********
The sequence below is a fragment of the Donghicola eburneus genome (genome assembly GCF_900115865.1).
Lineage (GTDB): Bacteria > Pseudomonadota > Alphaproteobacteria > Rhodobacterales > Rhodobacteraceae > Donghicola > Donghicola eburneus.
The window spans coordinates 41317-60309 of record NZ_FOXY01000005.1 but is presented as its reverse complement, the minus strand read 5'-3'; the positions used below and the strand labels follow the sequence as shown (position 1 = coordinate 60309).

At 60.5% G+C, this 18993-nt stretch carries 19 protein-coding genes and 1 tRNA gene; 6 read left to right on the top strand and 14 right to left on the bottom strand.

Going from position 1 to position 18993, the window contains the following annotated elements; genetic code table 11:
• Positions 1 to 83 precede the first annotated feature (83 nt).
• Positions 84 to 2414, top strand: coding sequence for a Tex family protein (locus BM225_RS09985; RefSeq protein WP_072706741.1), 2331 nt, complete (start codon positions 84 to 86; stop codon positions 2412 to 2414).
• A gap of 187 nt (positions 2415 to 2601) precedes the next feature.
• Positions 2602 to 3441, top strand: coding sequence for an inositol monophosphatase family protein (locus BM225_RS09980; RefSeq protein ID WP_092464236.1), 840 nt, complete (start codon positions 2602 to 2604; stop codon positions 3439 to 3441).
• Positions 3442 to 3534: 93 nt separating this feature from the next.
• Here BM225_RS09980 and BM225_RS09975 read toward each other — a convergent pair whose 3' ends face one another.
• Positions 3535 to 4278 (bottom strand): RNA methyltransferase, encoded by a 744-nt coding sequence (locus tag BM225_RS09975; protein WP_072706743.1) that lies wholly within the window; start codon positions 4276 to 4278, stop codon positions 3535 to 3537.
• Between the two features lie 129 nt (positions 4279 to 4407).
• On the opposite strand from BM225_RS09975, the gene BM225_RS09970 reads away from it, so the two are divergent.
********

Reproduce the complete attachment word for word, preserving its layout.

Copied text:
The sequence below is a fragment of the Donghicola eburneus genome (genome assembly GCF_900115865.1).
Lineage (GTDB): Bacteria > Pseudomonadota > Alphaproteobacteria > Rhodobacterales > Rhodobacteraceae > Donghicola > Donghicola eburneus.
The window spans coordinates 41317-60309 of record NZ_FOXY01000005.1 but is presented as its reverse complement, the minus strand read 5'-3'; the positions used below and the strand labels follow the sequence as shown (position 1 = coordinate 60309).

At 60.5% G+C, this 18993-nt stretch carries 19 protein-coding genes and 1 tRNA gene; 6 read left to right on the top strand and 14 right to left on the bottom strand.

Going from position 1 to position 18993, the window contains the following annotated elements; genetic code table 11:
• Positions 1 to 83 precede the first annotated feature (83 nt).
• Positions 84 to 2414, top strand: coding sequence for a Tex family protein (locus BM225_RS09985; RefSeq protein WP_072706741.1), 2331 nt, complete (start codon positions 84 to 86; stop codon positions 2412 to 2414).
• A gap of 187 nt (positions 2415 to 2601) precedes the next feature.
• Positions 2602 to 3441, top strand: coding sequence for an inositol monophosphatase family protein (locus BM225_RS09980; RefSeq protein ID WP_092464236.1), 840 nt, complete (start codon positions 2602 to 2604; stop codon positions 3439 to 3441).
• Positions 3442 to 3534: 93 nt separating this feature from the next.
• Here BM225_RS09980 and BM225_RS09975 read toward each other — a convergent pair whose 3' ends face one another.
• Positions 3535 to 4278 (bottom strand): RNA methyltransferase, encoded by a 744-nt coding sequence (locus tag BM225_RS09975; protein WP_072706743.1) that lies wholly within the window; start codon positions 4276 to 4278, stop codon positions 3535 to 3537.
• Between the two features lie 129 nt (positions 4279 to 4407).
• On the opposite strand from BM225_RS09975, the gene BM225_RS09970 reads away from it, so the two are divergent.